3 tips for using microphones and recording live instruments

Today, musicians can make amazing compositions entirely in-the-box.

The proliferation of affordable but powerful DAWs, software instruments, and royalty-free samples has drastically reduced the barriers to entry for music creation, regardless of an individual’s access to instruments, microphones, outboard gear, or a well-treated room. That said, one thing is for certain: recording and live instruments aren’t going anywhere, either. If anything, popular music today seems to be increasingly weaving non-electronic instruments back into their arrangements, eager to showcase the organic energy of human performance.

So how does one go about capturing the rich sounds of live instruments? Below, saxophonist and engineer Mario Castro (who recently recorded and performed the sounds heard in LEX Sounds’ “Vigilante Horns” sample pack) gives us three insightful tips.

1. Capitalize on the versatility of your gear

Some engineers like to reach for a wide array of microphones for specific circumstances. Castro, however, has been finding a lot of value and joy in leaning into one versatile mic. “The Peluso 22 47 LE is an incredible-sounding tube condenser microphone with nine switchable polar patterns,” he tells us. “When recording in my studio, it’s my go-to microphone no matter the instrument. I’ve recorded vocals, trumpet, saxophone, flute, acoustic bass, percussion, and drum overheads, and even used it as a room mic. It never disappoints.”

A Peluso 22 47 LE microphone (3-tips-recording-live-instruments-in-post-02)

Castro’s Peluso 22 47 LE microphone

“The ability to switch polar patterns is very useful because it offers you so many possibilities,” Castro continues. “For example, if you’re recording multiple singers or instrumentalists, you can set the microphone to be omnidirectional and place the musicians in a circle around the microphone. Of course, when recording a single instrumentalist or vocalist, the obvious choice would be to use a unidirectional pattern, but I often explore using the other patterns if I’d like to capture some of the room / environment sound.”

While it would be a stretch to call the Peluso 22 47 LE a budget microphone, those starting out may want to consider purchasing (and intimately getting to know the ins and outs of) a single versatile mic that offers a few different polar patterns, rather than trying to buy numerous options out of the gate that are highly specialized.

2. Use distortion to your advantage

In the digital world, we often see distortion and clipping as solely undesirable phenomena. However, this isn’t always the case when it comes to recording live instruments. “The best combination for this microphone so far is my AMS Neve 1073LB preamp,” Castro says. “I love the character it gives the sound when I distort the signal by coming into the preamp too hot (I reduce the trim knob so it doesn’t peak digitally on my interface and converters). This has been a game changer, especially when it comes to tracking drums, bass, and even vocals.”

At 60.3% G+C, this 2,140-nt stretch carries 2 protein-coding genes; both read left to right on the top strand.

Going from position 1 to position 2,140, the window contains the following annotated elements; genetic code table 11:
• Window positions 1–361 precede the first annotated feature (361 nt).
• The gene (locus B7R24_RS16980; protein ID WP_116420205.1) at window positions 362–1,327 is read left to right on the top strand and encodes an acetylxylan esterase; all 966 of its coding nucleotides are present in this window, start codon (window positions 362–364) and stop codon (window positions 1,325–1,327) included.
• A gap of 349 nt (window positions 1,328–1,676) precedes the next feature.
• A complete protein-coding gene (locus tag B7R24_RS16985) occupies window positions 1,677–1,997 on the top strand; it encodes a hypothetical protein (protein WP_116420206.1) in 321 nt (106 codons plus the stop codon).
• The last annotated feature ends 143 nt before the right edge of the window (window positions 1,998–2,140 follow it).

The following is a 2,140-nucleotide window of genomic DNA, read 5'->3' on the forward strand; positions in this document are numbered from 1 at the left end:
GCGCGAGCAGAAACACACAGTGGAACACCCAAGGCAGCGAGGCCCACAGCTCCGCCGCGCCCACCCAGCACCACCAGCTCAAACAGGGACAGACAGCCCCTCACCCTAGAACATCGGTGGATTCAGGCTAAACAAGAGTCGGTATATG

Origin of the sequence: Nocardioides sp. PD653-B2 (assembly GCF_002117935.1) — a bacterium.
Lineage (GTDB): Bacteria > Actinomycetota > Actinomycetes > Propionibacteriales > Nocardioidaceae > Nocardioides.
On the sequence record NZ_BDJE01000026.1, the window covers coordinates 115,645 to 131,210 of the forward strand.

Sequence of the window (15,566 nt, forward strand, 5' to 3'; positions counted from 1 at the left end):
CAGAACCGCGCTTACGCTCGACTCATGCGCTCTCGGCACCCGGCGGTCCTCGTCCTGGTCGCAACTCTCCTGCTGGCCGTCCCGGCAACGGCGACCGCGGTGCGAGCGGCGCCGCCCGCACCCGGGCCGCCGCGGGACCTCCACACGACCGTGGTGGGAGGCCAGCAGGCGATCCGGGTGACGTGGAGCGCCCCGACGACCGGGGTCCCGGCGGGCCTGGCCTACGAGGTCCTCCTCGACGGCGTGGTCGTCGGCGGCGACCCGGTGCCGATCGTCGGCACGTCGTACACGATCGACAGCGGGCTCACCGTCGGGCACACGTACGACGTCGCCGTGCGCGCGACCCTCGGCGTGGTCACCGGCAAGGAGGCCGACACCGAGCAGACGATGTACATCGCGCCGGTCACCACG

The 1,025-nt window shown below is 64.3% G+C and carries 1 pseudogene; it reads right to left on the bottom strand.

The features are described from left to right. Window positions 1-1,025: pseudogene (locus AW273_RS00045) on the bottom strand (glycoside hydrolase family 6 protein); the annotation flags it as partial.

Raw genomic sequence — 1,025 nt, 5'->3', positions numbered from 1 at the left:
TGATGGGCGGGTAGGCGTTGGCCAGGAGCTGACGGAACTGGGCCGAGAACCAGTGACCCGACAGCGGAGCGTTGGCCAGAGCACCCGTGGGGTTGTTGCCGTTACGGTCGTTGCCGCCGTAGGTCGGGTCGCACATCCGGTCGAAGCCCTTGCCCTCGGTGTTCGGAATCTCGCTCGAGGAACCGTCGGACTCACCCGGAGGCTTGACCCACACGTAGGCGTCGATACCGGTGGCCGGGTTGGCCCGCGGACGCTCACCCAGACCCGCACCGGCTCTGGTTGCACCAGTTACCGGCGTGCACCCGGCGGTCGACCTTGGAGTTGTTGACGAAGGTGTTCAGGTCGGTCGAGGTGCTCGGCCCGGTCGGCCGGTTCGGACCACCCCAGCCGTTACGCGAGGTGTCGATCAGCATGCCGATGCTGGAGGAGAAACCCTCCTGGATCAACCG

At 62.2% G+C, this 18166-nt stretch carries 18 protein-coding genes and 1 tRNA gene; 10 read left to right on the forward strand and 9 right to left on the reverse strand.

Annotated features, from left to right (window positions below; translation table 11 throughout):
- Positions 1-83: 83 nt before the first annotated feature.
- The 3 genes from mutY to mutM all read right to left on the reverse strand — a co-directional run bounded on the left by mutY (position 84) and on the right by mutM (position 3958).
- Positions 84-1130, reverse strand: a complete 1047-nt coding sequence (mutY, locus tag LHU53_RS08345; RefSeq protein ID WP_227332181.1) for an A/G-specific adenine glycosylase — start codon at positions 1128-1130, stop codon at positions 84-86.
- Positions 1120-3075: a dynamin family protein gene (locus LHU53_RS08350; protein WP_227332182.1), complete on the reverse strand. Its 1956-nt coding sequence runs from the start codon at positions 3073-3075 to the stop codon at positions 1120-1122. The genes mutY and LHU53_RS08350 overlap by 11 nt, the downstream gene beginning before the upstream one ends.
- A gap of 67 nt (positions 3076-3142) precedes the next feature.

The AMS Neve 1073LB preamp (3-tips-recording-live-instruments-in-post-04)

Castro’s AMS Neve 1073LB preamp

This sort of preamp-induced distortion can be used to add a sprinkle of harmonic interest to your recordings – or, you can crank it up for creative effect. “You can do this in a subtle way or go wild and make an instrument sound like it’s exploding,” Castro explains. “For example, on bass, sometimes I record two versions of the same take by splitting the signal. One is the clean take and the other goes in super distorted. Then, I blend them together when the song calls for it, maybe in a chorus or outro if the music gets heavier or more intense. By distorting certain samples in your music, you give the listener the illusion that things are louder than they actually are.”

3. Don’t be afraid to experiment

Whether it’s with composition, production, or recording, it can be easy to fall into the habit of gravitating towards what we know works from experience. However, Castro encourages us to always keep an open mind, and not lose sight of the fact that recording can be an incredibly creative endeavor. “Just recently, I was blown away by how a Shure Beta 52A kick drum microphone sounded on a floor tom,” he recalls. “I then tried it on vocals, and then on my horn – and it sounded so cool! I love exploring different ways of using my gear. It can be as simple as using a kick drum mic on vocals, re-amping a room mic through a bass amp, or maybe even throwing some guitar effects pedals on something!”

There’s no need to stop at your gear, either. “In addition to experimenting with your gear, you can explore your environment,” Castro tells us. “Maybe your parking garage has the perfect reverb for those synths you’ve been working on. Set up your mics in the garage, play the synth part through a speaker, and capture that awesome reverb you’ve been looking for – there are so many possibilities!”

Do you have any tips of your own around recording live instruments that you’d like to share? Let us know in the comments below.

Incorporate Mario Castro’s colorful horn recordings into your productions:

February 11, 2021

Harrison Shimazu

Harrison Shimazu is a composer, content strategist, and writer who’s passionate about democratizing music creation and education. He leads the Splice blog and produces vocaloid music as Namaboku.